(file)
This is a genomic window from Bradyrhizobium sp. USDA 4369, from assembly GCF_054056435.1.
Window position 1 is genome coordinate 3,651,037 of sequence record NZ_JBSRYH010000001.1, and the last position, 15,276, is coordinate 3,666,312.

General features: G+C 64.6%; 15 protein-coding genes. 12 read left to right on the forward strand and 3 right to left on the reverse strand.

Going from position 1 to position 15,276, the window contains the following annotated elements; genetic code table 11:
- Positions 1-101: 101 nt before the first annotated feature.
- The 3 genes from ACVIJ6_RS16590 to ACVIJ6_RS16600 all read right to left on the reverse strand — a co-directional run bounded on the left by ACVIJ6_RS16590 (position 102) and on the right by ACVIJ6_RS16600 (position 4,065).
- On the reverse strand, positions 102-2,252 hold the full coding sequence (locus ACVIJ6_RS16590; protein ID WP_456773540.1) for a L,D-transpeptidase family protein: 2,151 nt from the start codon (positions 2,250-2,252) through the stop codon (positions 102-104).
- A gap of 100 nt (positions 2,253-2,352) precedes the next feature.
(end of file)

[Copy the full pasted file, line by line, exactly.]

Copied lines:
This is a genomic window from Bradyrhizobium sp. USDA 4369, from assembly GCF_054056435.1.
Window position 1 is genome coordinate 3,651,037 of sequence record NZ_JBSRYH010000001.1, and the last position, 15,276, is coordinate 3,666,312.

General features: G+C 64.6%; 15 protein-coding genes. 12 read left to right on the forward strand and 3 right to left on the reverse strand.

Going from position 1 to position 15,276, the window contains the following annotated elements; genetic code table 11:
- Positions 1-101: 101 nt before the first annotated feature.
- The 3 genes from ACVIJ6_RS16590 to ACVIJ6_RS16600 all read right to left on the reverse strand — a co-directional run bounded on the left by ACVIJ6_RS16590 (position 102) and on the right by ACVIJ6_RS16600 (position 4,065).
- On the reverse strand, positions 102-2,252 hold the full coding sequence (locus ACVIJ6_RS16590; protein ID WP_456773540.1) for a L,D-transpeptidase family protein: 2,151 nt from the start codon (positions 2,250-2,252) through the stop codon (positions 102-104).
- A gap of 100 nt (positions 2,253-2,352) precedes the next feature.